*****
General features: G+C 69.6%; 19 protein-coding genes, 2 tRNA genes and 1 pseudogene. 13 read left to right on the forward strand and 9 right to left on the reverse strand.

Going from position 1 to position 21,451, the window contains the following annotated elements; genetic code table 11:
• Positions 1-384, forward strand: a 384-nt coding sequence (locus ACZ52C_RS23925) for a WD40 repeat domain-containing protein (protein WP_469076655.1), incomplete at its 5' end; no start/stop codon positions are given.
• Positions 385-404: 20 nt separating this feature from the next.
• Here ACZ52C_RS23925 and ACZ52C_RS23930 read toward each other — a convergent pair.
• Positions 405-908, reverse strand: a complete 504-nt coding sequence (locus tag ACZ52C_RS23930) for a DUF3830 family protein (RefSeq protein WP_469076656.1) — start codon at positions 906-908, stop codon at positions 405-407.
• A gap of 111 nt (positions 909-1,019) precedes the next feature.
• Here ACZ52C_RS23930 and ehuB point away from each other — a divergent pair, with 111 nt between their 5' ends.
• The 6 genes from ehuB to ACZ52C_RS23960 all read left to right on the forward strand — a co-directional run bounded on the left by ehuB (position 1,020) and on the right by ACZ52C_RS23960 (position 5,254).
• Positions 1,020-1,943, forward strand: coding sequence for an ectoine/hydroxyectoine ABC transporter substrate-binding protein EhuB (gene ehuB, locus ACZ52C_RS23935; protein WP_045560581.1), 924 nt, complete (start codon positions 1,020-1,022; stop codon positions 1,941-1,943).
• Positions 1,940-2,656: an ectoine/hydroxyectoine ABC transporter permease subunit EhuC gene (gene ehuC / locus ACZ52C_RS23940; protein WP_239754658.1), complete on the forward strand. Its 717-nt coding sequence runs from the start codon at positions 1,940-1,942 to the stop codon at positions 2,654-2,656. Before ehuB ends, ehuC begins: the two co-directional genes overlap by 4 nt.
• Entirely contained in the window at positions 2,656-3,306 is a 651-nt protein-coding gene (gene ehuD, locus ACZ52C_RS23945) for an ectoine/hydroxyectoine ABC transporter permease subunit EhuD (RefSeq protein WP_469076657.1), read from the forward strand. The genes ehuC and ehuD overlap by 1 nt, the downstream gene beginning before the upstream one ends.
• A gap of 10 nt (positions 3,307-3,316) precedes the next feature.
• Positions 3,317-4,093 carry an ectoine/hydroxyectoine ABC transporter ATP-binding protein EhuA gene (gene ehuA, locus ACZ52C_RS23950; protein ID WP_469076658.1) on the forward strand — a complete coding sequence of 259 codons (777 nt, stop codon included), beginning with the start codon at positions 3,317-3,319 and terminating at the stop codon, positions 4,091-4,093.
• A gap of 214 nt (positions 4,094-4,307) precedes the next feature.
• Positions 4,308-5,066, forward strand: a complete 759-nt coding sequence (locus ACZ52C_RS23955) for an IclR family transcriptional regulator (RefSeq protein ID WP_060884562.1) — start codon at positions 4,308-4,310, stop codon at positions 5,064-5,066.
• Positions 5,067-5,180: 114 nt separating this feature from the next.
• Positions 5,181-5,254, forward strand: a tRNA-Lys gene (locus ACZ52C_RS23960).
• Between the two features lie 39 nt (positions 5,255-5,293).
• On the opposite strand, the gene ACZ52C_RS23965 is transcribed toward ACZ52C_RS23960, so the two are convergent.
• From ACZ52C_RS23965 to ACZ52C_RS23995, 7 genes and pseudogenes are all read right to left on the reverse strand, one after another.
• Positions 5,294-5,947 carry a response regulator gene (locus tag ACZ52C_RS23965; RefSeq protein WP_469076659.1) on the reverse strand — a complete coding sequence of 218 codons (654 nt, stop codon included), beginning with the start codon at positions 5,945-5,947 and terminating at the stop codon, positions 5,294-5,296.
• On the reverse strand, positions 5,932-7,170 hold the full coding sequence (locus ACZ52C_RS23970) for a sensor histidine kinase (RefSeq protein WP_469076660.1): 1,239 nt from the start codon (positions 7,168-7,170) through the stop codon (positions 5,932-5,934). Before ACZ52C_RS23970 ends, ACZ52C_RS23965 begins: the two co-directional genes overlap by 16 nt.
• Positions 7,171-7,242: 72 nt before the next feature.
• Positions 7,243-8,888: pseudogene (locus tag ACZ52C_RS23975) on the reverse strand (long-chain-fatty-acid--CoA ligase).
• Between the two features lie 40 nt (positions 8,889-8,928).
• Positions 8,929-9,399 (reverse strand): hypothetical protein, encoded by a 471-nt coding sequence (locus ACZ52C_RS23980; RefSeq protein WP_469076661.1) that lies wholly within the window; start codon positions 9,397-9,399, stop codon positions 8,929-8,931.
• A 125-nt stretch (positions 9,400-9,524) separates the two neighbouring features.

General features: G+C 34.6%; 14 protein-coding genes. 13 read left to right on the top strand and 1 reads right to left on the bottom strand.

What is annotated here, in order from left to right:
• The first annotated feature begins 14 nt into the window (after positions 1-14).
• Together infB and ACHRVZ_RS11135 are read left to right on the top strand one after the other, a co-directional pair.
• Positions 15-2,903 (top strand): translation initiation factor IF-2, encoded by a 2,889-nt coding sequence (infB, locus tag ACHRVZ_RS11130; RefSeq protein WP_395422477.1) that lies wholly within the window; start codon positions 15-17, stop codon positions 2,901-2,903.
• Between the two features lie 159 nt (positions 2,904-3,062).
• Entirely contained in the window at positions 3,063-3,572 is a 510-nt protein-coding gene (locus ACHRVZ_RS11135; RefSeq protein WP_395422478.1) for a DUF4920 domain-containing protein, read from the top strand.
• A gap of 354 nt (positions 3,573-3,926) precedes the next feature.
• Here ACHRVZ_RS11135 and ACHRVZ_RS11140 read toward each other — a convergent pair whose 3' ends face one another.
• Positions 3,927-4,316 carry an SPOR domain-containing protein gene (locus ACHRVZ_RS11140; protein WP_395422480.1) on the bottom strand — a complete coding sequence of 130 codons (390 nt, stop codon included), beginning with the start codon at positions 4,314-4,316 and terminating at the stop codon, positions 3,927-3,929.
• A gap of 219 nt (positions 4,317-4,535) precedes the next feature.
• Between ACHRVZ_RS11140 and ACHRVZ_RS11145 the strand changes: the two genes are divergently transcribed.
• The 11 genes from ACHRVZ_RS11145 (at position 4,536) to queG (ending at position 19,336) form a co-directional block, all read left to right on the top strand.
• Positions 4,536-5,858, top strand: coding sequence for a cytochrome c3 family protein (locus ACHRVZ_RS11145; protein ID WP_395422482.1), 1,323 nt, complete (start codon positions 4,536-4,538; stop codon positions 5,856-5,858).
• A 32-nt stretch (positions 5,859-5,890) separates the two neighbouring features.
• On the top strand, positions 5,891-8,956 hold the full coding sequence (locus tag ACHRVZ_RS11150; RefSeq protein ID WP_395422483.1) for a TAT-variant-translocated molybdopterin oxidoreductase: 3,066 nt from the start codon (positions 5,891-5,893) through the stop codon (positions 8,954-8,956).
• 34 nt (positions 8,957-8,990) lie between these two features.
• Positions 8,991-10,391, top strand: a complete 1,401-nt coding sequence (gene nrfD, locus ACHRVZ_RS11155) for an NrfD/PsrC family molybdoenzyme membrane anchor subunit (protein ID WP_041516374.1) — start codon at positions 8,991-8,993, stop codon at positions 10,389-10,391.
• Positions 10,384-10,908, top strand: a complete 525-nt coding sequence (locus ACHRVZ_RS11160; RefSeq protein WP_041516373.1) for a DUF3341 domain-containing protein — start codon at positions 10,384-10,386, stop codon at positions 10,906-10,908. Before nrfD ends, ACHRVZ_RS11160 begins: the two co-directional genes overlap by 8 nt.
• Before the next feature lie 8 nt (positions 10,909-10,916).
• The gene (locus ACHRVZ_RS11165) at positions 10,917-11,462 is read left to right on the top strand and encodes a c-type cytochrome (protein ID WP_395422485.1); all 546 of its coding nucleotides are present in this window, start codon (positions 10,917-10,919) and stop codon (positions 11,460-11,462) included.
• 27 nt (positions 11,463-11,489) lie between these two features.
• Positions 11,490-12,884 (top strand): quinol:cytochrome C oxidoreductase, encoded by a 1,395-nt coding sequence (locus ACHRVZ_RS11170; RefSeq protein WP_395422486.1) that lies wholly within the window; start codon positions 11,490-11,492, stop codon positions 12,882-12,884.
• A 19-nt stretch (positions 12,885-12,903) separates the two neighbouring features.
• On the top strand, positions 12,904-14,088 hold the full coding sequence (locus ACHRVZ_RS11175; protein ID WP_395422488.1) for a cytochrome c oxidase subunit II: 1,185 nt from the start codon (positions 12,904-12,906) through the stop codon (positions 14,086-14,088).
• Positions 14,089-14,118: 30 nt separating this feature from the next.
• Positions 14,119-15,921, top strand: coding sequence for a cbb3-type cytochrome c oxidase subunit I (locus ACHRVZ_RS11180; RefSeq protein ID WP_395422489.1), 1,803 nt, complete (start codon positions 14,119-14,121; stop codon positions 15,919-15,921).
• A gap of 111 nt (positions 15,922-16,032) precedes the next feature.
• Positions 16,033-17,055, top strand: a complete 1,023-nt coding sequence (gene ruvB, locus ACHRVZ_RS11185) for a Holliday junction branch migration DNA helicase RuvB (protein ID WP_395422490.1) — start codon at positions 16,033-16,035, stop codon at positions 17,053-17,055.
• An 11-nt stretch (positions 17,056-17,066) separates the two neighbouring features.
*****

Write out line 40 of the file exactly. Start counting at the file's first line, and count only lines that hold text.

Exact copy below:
• Between ACHRVZ_RS11140 and ACHRVZ_RS11145 the strand changes: the two genes are divergently transcribed.